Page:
I swung through a student union at a large university a few months back and I heard Van Halen doing "Jump." I looked around for the radio or the stereo (silly me) and found that "Jump" was on the TV. It seemed to be a concert. There was Van Halen, on a stage, instruments and microphones in hand, with their lead singer mugging for the camera and doing a leaping high kick—first in slow motion, then at regular speed, over and over. But when this group finished "Jump," a different artist came on. Was it more than one group in concert? Then I saw the little title in the corner, and before long the disc jockey—or video jockey, they must be called—identified the videos we would be seeing and hearing in the next half-hour and identified the station as well. So this was MTV—Music Television.
As I grabbed a seat, I noticed that the folks watching the TV were mostly short—10 or 12 years old, playing hooky from their summer camp activities. Along a nearby wall, out of eyeshot, were the adults—all reading newspapers. An occasional person of the undergraduate persuasion would park for a few songs, but the steady watchers were the kids and me.
"Probably the only thing better than pop music," I thought, "is pop music with pictures." I wondered what they, the kids, thought. They weren't saying much, mostly watching.
Now, I have put in some years reading John Donne and other stuff that is supposed to make me—make me what? Educated? Some would say it's supposed to save me from the horrible effects of TV—which I have happily watched for more years than I've read Donne. But these short people all around me had not gotten their cultural vaccinations. "What," I thought, "would MTV do to them?"
I don't have an absolute answer, but I do know that if I had a kid, I'd want him to watch MTV. It is literate. "Literacy," one Robert Pattison explains, "denotes consciousness of the questions posed by language coupled with mastery of those skills by which a culture at any given moment in its history manifests this consciousness." He is careful not to equate literacy with print or even with writing. For him literacy is an awareness of certain questions that language poses, a sophistication about what language is and does that transcends pen and book. Thus people who cannot read or write can be literate. A medium that involves neither reading nor writing can be too. And MTV is. Let me illustrate.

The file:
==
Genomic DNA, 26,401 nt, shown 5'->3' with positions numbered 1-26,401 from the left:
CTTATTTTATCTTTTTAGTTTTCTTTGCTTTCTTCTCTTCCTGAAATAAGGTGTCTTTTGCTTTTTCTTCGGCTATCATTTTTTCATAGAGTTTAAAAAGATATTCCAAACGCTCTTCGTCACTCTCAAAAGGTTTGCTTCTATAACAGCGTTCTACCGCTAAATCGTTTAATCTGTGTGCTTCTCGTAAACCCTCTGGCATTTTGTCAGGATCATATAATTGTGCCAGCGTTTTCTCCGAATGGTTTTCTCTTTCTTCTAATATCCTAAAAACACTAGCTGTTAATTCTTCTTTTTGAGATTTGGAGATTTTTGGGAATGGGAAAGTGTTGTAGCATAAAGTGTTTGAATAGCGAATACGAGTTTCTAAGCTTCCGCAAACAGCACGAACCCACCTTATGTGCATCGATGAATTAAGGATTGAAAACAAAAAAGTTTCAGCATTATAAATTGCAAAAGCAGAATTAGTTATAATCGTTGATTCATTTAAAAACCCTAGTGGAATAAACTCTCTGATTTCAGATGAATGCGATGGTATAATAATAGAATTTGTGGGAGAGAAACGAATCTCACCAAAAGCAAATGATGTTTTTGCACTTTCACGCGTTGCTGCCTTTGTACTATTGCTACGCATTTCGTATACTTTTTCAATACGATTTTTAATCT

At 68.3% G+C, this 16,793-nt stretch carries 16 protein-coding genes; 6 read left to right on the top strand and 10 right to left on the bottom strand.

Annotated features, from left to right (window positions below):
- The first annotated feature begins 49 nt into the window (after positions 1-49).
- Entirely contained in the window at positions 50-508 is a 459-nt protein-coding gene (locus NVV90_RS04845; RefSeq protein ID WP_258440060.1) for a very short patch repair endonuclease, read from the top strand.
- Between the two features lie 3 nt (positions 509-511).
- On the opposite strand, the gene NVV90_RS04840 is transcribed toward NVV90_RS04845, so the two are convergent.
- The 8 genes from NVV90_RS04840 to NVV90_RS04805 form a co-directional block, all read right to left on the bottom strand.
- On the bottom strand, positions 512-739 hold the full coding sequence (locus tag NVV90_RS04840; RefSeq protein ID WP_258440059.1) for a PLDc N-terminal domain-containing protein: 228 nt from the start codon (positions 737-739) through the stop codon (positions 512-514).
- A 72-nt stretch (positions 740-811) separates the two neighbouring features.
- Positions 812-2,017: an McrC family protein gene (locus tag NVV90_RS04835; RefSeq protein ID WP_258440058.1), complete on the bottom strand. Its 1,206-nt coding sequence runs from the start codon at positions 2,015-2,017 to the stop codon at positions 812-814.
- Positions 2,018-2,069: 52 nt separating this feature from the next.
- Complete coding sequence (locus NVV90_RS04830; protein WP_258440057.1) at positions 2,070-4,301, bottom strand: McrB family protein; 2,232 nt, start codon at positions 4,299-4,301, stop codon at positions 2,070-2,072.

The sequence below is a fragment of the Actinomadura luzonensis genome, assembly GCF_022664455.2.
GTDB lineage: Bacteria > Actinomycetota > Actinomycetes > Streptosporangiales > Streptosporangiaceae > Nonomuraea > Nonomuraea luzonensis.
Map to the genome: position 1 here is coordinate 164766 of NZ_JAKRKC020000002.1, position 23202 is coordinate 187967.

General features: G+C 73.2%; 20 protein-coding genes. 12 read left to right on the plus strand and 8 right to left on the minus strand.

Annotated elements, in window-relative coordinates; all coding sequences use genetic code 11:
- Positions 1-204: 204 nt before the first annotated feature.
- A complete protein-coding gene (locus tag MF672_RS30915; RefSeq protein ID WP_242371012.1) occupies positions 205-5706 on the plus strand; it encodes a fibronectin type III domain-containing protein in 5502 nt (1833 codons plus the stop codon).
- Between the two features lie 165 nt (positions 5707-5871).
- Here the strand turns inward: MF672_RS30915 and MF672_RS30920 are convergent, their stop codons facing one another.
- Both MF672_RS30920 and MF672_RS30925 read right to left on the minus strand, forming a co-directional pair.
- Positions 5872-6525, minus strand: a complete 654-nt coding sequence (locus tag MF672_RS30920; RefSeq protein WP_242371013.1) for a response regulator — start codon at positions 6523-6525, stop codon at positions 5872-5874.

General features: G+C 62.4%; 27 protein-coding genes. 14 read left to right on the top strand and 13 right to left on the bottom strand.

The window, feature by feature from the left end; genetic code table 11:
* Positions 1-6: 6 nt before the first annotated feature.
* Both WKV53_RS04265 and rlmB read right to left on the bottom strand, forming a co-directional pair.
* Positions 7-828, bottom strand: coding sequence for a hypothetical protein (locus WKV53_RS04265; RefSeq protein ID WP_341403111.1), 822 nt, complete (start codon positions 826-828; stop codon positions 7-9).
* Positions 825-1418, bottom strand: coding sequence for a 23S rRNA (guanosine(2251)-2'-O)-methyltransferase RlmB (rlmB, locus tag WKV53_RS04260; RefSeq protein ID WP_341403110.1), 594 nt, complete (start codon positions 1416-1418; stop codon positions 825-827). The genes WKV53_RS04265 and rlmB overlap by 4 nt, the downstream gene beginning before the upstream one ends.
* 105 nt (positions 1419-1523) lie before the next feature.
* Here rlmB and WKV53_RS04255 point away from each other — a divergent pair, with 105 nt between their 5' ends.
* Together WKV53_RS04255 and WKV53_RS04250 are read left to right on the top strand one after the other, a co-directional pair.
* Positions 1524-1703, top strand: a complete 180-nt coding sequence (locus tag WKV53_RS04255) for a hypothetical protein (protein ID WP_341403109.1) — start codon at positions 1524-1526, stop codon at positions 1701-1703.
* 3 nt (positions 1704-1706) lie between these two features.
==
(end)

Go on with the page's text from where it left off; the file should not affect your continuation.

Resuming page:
In one video we first see the group who recorded the song singing it on a stage. The camera pans around, shooting these musicians from below, making them appear larger than life. So far we have the familiar image—familiar, I suspect, ever since Elvis Presley appeared on the Ed Sullivan show-stage, performer, television image of the performer.
But then the image shifts. Suddenly there are costumed actors and the intimations of pursuit: an elegantly dressed man is ominously followed by thugs. We know thev're thugs because they have a thug-like physiognomy immortalized on Rockford (TV thugs are a type)—and because their makeup echoes that of cadavers in horror films: a hint of red around the eyes, a chalky pallor to their faces.
With these characters, an astonishing thing happens. They mouth the words of the song still being sung by the now-unseen rock group. They speak to each other in the words of the song.
I submit that nothing less than an awareness of persona is being urged on the viewer here. The viewer associates the song with the group. Indeed, the first shot serves as a frame and cements this association: we see the group singing the song. Then the video overturns this—forces the viewer to see the words in a new perspective—coming out of the mouth of one of the characters in the subsequent vignette. That's the "who is saying this?" question that great literature makes us ask. I'll show you a parallel.
When I teach Donne's love poems, I point out to students that it is not so much Donne who is speaking each poem as a persona that Donne invents who is doing the talking. This MTV video does the same thing. It leads viewers to divorce the singer from the song, to associate with the words of a song a fictional construct. To reach awareness of the persona in Donne, or awareness of the alternate speaker in the video, requires the same leap in thought, the same mental move in both reader and viewer. In both cases, this is a very literate move. And this fictionalization of the song is commonplace in these videos; thus, so is the demand placed on the viewer.
There are other demands, as well. Richard Thompson made a video of his song "Wrong Heartbeat," in which we see Thompson arriving at Los Angeles airport, where he is taken in tow by a huge, ominous chauffeur-cum-enforcer who deposits him at a video production company in Hollywood. (We know it's Hollywood because we see the hillside sign.) Thompson sits at a table facing three very different people—a kissy-kissy agent type, a rather prim-looking woman who is dressed for success, and a new-wave type, wearing dark glasses, sporting impossibly blond, spiky hair. Each of these types shows Thompson an idea for a video—and as each begins to explain the idea, the viewer sees the video each type is pitching at Thompson. Each type closes his or her spiel with an easily decipherable miming of the phrase, "This is you, now."